(HD) Classic West Coast Electrics at work
Now available in 1080p HD!
Since electrification was completed in part in 1960 and fully in 1974, the
West Coast Mainline from London Euston to Glasgow Central has featured some
of the greatest diversity in Electric Locomotives in the world. Since the
Class 81 locomotives rolled out of British Thomson-Houston's in Birmingham
in 1959, the line has seen the following classes operate routinely along
- Class 81 (AL1): Designed by British Thomson-Houston, 25 examples, 100mph
mixed use AC electric locomotive, in service 1959-1991
- Class 82 (AL2): Designed by Metropolitan-Vickers, 10 examples, 100mph
mixed use later ECS AC electric locomotive, in service 1960 - 1987
- Class 83 (AL3): Designed by English Electric, 15 examples, 100mph mixed
use later ECS AC electric locomotive, in service 1960 - 1989
- Class 84 (AL4): Designed by North British Locomotive Company, 10
examples, 100mph mixed use later ECS AC electric locomotive, in service
1960 - 1980
- Class 85 (AL5): Designed by British Railways' Doncaster Works, 40
examples, 100mph mixed use later freight only AC electric locomotive, in
service 1961 - 1992
- Class 86 (AL6): Designed by English Electric, built at Doncaster and
Vulcan Foundry, 100 examples, 110mph mixed use now freight AC electric
locomotive, in service 1965 (- 2004 Passenger) - present (Freight)
- Class 87: Designed by BREL Crewe Works, 36 examples, 110mph mixed use
later passenger AC electric locomotive, in service 1973 - 2005 (see further
use in Bulgaria)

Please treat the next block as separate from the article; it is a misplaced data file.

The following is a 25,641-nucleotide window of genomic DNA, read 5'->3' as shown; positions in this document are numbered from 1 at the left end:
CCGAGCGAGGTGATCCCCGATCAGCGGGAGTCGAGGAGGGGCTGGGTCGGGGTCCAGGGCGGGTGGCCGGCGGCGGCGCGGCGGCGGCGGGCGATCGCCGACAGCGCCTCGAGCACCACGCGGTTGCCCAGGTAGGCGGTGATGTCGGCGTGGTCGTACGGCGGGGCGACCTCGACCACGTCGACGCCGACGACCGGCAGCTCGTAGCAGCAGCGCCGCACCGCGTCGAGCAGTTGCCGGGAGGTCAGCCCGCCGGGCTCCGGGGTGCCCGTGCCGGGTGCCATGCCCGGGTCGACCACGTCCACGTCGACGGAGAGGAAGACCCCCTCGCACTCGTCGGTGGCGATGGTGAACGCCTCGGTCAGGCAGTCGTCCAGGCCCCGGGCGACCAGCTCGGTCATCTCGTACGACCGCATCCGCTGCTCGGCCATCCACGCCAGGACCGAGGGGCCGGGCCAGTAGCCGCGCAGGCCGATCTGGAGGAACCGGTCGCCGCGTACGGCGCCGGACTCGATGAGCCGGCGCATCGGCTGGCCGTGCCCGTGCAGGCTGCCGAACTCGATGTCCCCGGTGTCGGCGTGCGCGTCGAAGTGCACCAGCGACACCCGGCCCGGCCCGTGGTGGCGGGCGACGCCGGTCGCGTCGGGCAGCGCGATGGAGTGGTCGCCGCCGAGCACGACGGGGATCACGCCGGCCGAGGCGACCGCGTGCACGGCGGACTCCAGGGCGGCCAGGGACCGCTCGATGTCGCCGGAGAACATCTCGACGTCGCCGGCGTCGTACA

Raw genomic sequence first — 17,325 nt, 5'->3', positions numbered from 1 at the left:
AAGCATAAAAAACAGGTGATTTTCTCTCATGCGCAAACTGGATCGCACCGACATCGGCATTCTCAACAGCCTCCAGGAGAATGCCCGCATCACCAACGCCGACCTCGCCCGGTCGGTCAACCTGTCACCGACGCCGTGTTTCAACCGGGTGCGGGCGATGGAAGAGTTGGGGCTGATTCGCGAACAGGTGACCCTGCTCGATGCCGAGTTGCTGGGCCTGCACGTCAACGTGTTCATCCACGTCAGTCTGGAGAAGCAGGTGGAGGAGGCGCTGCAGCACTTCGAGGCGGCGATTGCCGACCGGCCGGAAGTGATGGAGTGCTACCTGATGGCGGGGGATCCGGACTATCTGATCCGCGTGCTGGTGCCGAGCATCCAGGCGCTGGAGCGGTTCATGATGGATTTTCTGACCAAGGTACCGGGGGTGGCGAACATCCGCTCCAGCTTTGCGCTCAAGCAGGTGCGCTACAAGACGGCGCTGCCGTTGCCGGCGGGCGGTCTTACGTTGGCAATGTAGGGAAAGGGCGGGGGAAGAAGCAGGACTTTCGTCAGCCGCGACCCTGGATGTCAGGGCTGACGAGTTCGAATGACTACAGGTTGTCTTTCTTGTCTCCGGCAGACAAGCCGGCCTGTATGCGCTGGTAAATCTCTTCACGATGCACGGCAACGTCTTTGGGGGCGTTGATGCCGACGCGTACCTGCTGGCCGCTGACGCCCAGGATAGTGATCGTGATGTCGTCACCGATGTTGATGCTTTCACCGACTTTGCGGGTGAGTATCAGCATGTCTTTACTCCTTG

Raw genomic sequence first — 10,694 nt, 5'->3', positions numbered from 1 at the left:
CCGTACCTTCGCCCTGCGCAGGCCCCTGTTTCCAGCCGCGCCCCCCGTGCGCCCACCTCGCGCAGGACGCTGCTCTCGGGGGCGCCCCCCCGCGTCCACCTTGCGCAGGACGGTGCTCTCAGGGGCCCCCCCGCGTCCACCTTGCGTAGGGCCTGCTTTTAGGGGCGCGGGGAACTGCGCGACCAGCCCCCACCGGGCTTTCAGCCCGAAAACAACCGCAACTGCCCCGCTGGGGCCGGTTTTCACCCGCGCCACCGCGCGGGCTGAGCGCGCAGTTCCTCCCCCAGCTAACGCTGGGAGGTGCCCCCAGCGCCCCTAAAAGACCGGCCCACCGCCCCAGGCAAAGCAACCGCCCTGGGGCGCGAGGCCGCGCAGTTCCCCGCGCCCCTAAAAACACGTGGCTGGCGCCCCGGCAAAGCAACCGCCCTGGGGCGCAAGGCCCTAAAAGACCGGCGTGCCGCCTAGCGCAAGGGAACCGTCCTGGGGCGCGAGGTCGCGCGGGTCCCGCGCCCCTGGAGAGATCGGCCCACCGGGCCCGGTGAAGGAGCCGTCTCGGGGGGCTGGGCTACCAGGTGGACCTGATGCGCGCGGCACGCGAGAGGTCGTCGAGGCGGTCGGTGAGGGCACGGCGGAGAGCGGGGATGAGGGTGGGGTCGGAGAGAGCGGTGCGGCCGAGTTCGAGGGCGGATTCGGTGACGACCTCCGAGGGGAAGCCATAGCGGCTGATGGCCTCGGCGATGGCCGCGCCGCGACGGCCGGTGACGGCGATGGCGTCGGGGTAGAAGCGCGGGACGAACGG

- Class 90: Designed by BREL Crewe Works, 50 examples, 110mph mixed use AC
electric locomotive, in service 1987 - 2003 (West Coast Passenger
services), 1987 - present (West Coast freight and other operations)
Today the locomotive hauled days of the West Coast Mainline are now a
memory as the mass introduction of the Class 390 tilting Pendolino units
and the Class 221 Super Voyager units saw an end to many of these are
working classes of locomotives.
Thankfully, due to the hard work of enthusiast groups, many of these
locomotives continued to be a frequent sight on the WCML on tours and
preservation runs, reawakening the former glory days of these magnificent
- Class 81 - 85: Currently there are no operational examples in
preservation although the AC locomotive group plans to return these
locomotives to working order with a hope of seeing these return to the
- Class 86: Freight operator Freightliner currently has 14 operational
locomotives on its books and continues to be the only operator of the Class
86's in revenue earning service as of 2013.
In preservation, the AC Locomotive Group and Electric Traction Limited
currently own 5 locomotives (86401, 86101, 86701, 86702 and 86213) whilst
private owner Les Ross owns a single example (86259). A recent report by
ETL has stated that it has pulled out of mainline operations, leaving its
fleet with the prospect of either scrapping or export. This will result in
86259 being the only mainline registered and operational Class 86 at work
on the WCML outside of the Freightliner examples.
- Class 87: Of the fleet of 36 locomotives, 3 are currently in
preservation. 87001 now resides at the National Railway Museum, 87002 is
owned by ETL but following the 2013 report it is expected to be sold to
Bulgaria and join its fellow surviving classmates on freight duties there,
and 87035 currently resides as a static exhibit at the Crewe Heritage
- Class 90: Class 90's continue to be frequent operators on the WCML
running the Caledonian Sleeper service from London to Glasgow and Edinburgh
as well as working freight operations with DB Schenker and Freightliner.
All other examples that formerly worked for Virgin West Coast now carry out
operations for Greater Anglia on the Great Eastern Mainline whilst many
former Railfreight Distribution examples reside at Crewe International
Electric Maintenance Depot in long term storage.
With that said, sit back and enjoy 20 or so minutes of non-stop AC Electric
Salon du modélisme, Miniaturland 2012 Cité du train Mulhouse. 3ème partie.
Cette 3ème partie de ce dimanche 30 septembre montre ce que je considère
comme le meilleur et le plus réaliste réseau ferroviaire HO du salon.